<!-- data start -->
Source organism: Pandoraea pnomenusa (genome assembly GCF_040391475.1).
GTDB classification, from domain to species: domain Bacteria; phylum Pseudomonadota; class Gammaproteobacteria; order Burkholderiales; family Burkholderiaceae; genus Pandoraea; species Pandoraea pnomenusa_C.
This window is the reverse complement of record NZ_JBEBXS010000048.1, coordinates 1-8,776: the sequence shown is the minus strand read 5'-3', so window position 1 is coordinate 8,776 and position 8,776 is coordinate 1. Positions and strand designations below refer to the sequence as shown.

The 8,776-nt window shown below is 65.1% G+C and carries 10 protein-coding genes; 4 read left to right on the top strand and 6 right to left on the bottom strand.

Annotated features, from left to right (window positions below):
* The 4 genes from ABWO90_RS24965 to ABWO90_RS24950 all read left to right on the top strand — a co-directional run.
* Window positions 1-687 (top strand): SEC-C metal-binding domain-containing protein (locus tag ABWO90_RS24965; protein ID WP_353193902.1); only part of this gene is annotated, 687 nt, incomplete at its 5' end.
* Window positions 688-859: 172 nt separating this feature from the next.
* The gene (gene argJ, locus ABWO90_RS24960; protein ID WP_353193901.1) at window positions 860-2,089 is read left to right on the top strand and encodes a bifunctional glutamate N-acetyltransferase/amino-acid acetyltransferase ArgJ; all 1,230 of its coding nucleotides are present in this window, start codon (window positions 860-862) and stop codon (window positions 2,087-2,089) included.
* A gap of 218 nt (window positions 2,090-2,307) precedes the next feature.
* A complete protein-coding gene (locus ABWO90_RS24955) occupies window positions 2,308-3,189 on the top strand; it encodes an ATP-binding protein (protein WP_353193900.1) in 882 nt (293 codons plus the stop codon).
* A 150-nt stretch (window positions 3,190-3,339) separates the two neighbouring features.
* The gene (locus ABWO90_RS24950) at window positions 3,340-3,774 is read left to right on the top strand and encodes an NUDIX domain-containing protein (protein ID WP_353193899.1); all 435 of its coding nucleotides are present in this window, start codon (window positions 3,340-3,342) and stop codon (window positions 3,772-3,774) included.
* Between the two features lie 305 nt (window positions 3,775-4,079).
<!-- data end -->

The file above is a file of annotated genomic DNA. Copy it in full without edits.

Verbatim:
Source organism: Pandoraea pnomenusa (genome assembly GCF_040391475.1).
GTDB classification, from domain to species: domain Bacteria; phylum Pseudomonadota; class Gammaproteobacteria; order Burkholderiales; family Burkholderiaceae; genus Pandoraea; species Pandoraea pnomenusa_C.
This window is the reverse complement of record NZ_JBEBXS010000048.1, coordinates 1-8,776: the sequence shown is the minus strand read 5'-3', so window position 1 is coordinate 8,776 and position 8,776 is coordinate 1. Positions and strand designations below refer to the sequence as shown.

The 8,776-nt window shown below is 65.1% G+C and carries 10 protein-coding genes; 4 read left to right on the top strand and 6 right to left on the bottom strand.

Annotated features, from left to right (window positions below):
* The 4 genes from ABWO90_RS24965 to ABWO90_RS24950 all read left to right on the top strand — a co-directional run.
* Window positions 1-687 (top strand): SEC-C metal-binding domain-containing protein (locus tag ABWO90_RS24965; protein ID WP_353193902.1); only part of this gene is annotated, 687 nt, incomplete at its 5' end.
* Window positions 688-859: 172 nt separating this feature from the next.
* The gene (gene argJ, locus ABWO90_RS24960; protein ID WP_353193901.1) at window positions 860-2,089 is read left to right on the top strand and encodes a bifunctional glutamate N-acetyltransferase/amino-acid acetyltransferase ArgJ; all 1,230 of its coding nucleotides are present in this window, start codon (window positions 860-862) and stop codon (window positions 2,087-2,089) included.
* A gap of 218 nt (window positions 2,090-2,307) precedes the next feature.
* A complete protein-coding gene (locus ABWO90_RS24955) occupies window positions 2,308-3,189 on the top strand; it encodes an ATP-binding protein (protein WP_353193900.1) in 882 nt (293 codons plus the stop codon).
* A 150-nt stretch (window positions 3,190-3,339) separates the two neighbouring features.
* The gene (locus ABWO90_RS24950) at window positions 3,340-3,774 is read left to right on the top strand and encodes an NUDIX domain-containing protein (protein ID WP_353193899.1); all 435 of its coding nucleotides are present in this window, start codon (window positions 3,340-3,342) and stop codon (window positions 3,772-3,774) included.
* Between the two features lie 305 nt (window positions 3,775-4,079).